According to Ethel Warren Trewhella's History of the Town of Newmarket, "...the magnificent silver band organized in 1820, and which in 1876, at Philadelphia Centennial Exhibition, won the first prize as the best amateur band in North America." That's quite the honor. 

David Willson's death in 1866 had hit his followers hard. With his son lacking the charisma to be an effective leader, and enthusiasm waning among his followers, the once thriving membership was dissolving. The choir sang their final song at the September 1883 Feast of Harvest.

According to the Canadian Encyclopedia, "In August 1886 the Children of Peace held their last meeting, ending one of the most colourful chapters in Canada's early music history. The music in Sharon proves that musical excellence can be found outside wealthy and sophisticated urban centres, given inspired leadership and a prominent place in the social fabric."

Now that the Sharon Temple has been restored as a National Historic Site & Museum, the Sharon Temple Society is hosting many events throughout the year as a means of keeping it open so that the history of this fascinating part of Upper Canada life is not forgotten, including the upcoming Festival of Stories, and the much-anticipated annual Illumination Service.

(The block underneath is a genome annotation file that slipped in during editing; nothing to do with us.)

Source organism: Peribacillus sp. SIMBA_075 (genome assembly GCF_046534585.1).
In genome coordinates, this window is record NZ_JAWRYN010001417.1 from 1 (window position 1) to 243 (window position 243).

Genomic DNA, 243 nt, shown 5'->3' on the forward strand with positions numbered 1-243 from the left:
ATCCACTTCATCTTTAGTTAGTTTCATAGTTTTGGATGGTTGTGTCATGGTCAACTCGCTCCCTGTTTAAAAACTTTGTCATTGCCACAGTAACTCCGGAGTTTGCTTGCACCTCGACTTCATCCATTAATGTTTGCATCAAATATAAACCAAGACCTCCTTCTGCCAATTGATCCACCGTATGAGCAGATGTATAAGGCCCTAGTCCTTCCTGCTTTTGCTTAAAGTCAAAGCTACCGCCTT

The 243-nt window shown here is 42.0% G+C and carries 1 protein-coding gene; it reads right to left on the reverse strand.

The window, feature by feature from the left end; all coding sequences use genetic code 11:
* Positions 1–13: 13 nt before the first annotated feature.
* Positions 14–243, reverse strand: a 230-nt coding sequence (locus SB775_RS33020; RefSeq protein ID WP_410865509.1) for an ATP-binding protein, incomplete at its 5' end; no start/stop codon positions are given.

This post shows how music was perceived in the first half of 19th century Ontario, Canada. Care to share how music started in your area?


Anita Mae Draper is retired from the Canadian Armed Forces and lives on the prairie of southeast Saskatchewan, Canada with her hubby of 30 plus years and the youngest of their 4 kids. Anita Mae's short story, Riding on a Christmas Wish is published in A Cup of Christmas Cheer Volume 1 Tales of Faith and Family, Guideposts Books, October 2013, and a 2nd short story, Here We Come A-Wassailing, is published in A Cup of Christmas Cheer Volume 4 Heartwarming Tales of Christmas Present, Guideposts Books, October 2014.   Anita Mae has recently sold a novella to WhiteFire Publishing to be released January 2016. She is represented by Mary Keeley of Books & Such Literary Management. You can find Anita at


  1. Those are fascinating pictures. I sing in the choir at our church and we have an orchestra, but I've never seen anything like this before. It's actually rather beautiful in the color combinations and the architecture. Thanks for sharing.

    1. Thank YOU for sharing, Martha. I appreciate your visit. :)